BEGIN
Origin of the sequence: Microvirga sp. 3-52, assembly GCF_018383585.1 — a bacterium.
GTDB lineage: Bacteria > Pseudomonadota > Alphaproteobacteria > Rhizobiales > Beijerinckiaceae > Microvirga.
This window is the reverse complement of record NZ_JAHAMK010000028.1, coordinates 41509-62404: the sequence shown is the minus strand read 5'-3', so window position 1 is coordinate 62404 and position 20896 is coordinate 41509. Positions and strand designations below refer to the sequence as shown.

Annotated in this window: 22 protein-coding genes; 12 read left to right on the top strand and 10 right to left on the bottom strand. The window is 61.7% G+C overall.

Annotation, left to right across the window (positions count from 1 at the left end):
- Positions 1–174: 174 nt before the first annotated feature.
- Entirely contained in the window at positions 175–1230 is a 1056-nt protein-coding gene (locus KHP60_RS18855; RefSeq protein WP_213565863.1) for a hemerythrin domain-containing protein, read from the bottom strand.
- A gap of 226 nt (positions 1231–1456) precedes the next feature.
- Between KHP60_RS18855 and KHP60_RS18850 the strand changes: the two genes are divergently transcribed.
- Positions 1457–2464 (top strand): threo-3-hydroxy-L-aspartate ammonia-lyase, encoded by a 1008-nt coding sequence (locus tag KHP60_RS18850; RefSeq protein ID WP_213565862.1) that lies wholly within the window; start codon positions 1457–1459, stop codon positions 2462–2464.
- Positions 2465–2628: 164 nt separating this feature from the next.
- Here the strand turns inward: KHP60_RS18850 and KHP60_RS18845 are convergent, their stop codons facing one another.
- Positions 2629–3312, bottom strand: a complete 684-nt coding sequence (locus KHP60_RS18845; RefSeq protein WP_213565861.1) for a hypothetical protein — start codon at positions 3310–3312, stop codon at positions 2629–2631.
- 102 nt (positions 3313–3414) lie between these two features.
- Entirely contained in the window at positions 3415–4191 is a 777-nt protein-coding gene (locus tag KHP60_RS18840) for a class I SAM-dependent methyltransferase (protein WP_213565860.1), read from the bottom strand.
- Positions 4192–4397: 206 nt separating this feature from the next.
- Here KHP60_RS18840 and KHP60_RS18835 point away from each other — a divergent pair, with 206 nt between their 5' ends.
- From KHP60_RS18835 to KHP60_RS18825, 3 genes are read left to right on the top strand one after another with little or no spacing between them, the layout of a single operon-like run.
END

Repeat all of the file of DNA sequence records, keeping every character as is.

Origin of the sequence: Microvirga sp. 3-52, assembly GCF_018383585.1 — a bacterium.
GTDB lineage: Bacteria > Pseudomonadota > Alphaproteobacteria > Rhizobiales > Beijerinckiaceae > Microvirga.
This window is the reverse complement of record NZ_JAHAMK010000028.1, coordinates 41509-62404: the sequence shown is the minus strand read 5'-3', so window position 1 is coordinate 62404 and position 20896 is coordinate 41509. Positions and strand designations below refer to the sequence as shown.

Annotated in this window: 22 protein-coding genes; 12 read left to right on the top strand and 10 right to left on the bottom strand. The window is 61.7% G+C overall.

Annotation, left to right across the window (positions count from 1 at the left end):
- Positions 1–174: 174 nt before the first annotated feature.
- Entirely contained in the window at positions 175–1230 is a 1056-nt protein-coding gene (locus KHP60_RS18855; RefSeq protein WP_213565863.1) for a hemerythrin domain-containing protein, read from the bottom strand.
- A gap of 226 nt (positions 1231–1456) precedes the next feature.
- Between KHP60_RS18855 and KHP60_RS18850 the strand changes: the two genes are divergently transcribed.
- Positions 1457–2464 (top strand): threo-3-hydroxy-L-aspartate ammonia-lyase, encoded by a 1008-nt coding sequence (locus tag KHP60_RS18850; RefSeq protein ID WP_213565862.1) that lies wholly within the window; start codon positions 1457–1459, stop codon positions 2462–2464.
- Positions 2465–2628: 164 nt separating this feature from the next.
- Here the strand turns inward: KHP60_RS18850 and KHP60_RS18845 are convergent, their stop codons facing one another.
- Positions 2629–3312, bottom strand: a complete 684-nt coding sequence (locus KHP60_RS18845; RefSeq protein WP_213565861.1) for a hypothetical protein — start codon at positions 3310–3312, stop codon at positions 2629–2631.
- 102 nt (positions 3313–3414) lie between these two features.
- Entirely contained in the window at positions 3415–4191 is a 777-nt protein-coding gene (locus tag KHP60_RS18840) for a class I SAM-dependent methyltransferase (protein WP_213565860.1), read from the bottom strand.
- Positions 4192–4397: 206 nt separating this feature from the next.
- Here KHP60_RS18840 and KHP60_RS18835 point away from each other — a divergent pair, with 206 nt between their 5' ends.
- From KHP60_RS18835 to KHP60_RS18825, 3 genes are read left to right on the top strand one after another with little or no spacing between them, the layout of a single operon-like run.